I am by no means an HDR expert, but as far as I know, there are two main ways to go about processing photos in a way that showcases a high dynamic range:
Tone Mapping and Exposure Blending.
I’ve have had fun playing with Tone Mapping in programs like Photomatix and Lightroom. Sometimes I would get great results. And sometimes I wouldn’t. I never knew if what I was doing would turn out good or bad though. It was kinda haphazard.
Here’s one embarrassing example. The program evidently didn’t know what to do with the multiple exposures I had taken for this merge:
Then I learned about Exposure Blending.
So I tired that! Sometimes I would get great results. And sometimes I wouldn’t. Same thing. I never knew if what I was doing would turn out good or bad. Again, it was haphazard.
And I never took the time to really figure either out.
Then, this question comes along on the forums:
How do you edit your HDRs to look realistic? I love the idea behind HDRs – actually being able to properly expose for beautiful sunsets, sunrises etc and the foreground elements, too. But, the thing I don’t like about HDRs is that often they look very unrealistic. But all don’t, some look really amazing! So, I’m wondering how folks go about editing to make them actually look realistic?
I wasn’t sure how to reply.
Yes, I knew a little about HDR processing. And yes, I could tell her what I knew. But I didn’t want to point her in the wrong direction….if what I knew about HDR was not giving me good results consistently, then why would I want to point her in that direction?
No, I didn’t have a good answer for her.
So I just pointed her to where I figured she could find a good answer:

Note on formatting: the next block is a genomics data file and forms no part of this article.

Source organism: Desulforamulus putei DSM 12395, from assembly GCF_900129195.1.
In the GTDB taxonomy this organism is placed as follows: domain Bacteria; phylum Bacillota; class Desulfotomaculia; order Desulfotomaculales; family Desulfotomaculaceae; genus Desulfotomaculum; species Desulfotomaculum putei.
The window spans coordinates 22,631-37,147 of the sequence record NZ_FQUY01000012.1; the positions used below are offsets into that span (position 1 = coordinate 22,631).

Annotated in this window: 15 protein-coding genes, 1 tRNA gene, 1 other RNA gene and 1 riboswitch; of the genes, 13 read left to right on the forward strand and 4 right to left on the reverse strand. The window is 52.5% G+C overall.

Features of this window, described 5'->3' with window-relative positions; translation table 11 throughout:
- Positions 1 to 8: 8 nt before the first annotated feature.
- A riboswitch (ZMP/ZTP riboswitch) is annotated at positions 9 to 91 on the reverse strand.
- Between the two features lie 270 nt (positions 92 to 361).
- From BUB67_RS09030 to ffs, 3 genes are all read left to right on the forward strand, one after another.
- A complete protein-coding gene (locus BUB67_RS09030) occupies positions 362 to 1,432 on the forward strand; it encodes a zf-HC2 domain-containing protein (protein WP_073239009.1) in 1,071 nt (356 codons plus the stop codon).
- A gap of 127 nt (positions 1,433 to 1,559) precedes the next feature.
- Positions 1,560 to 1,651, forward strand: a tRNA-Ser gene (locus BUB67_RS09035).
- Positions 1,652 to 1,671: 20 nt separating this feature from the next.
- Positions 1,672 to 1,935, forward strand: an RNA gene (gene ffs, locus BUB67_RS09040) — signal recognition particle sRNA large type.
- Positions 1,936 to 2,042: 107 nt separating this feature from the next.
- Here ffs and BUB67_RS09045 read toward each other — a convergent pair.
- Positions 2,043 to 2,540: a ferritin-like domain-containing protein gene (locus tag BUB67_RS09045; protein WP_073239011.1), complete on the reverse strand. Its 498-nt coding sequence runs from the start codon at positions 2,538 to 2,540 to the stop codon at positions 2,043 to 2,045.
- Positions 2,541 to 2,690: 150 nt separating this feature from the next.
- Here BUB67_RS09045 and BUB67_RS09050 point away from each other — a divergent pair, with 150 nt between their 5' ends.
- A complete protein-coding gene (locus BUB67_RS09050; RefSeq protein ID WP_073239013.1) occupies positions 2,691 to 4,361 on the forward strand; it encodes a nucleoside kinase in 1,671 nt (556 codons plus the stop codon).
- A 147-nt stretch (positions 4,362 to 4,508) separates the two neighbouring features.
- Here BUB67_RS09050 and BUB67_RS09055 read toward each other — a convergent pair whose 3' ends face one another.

You know, @creative-click-photography, this is something I would have to do a little more research on. Perhaps we could do a coaching call about it? For starters, I would learn what you can from Jimmy McIntyre’s free videos (I can’t remember seeing anything inappropriate on his website or YouTube channel) https://www.youtube.com/channel/UCnUOWBfHNpdQjhTPSd3-0cw….
I suggested doing a coaching call because I knew that if she signed up for that, it would force me to research the subject until I had found an answer that I could be confident in sharing.
And the coaching call is exactly what she signed up for!
So I’ve been doing some research on this subject.
And the coaching call is tonight!
I don’t know how it will go….I still know so little about HDR processing. But now I’ve at least taken some time to try and figure it out. If nothing else, Caitlin will have a good first step to take by the end of the webinar….and I’m confident it will be in the right direction.
And how do I know it’s in the right direction?
Because I have finally begun to see some consistent results now….
My brother is into real estate photography. He goes and shoots the houses. I edit the pictures. And here’s something he took yesterday, a perfect situation for a simple exposure blend:
It wasn’t long ago that I would have had no idea how to approach this merge!
However, thankfully, today it was pretty easy to pull together:
Having a simple exposure blending method that provides consistent results is only a start. But it’s a good start! And consistent results make that simple method worth sharing.
To learn more about how this simple, yet effective blending method works, feel free to join us in the next Lenspiration live webinar! Click here for more details.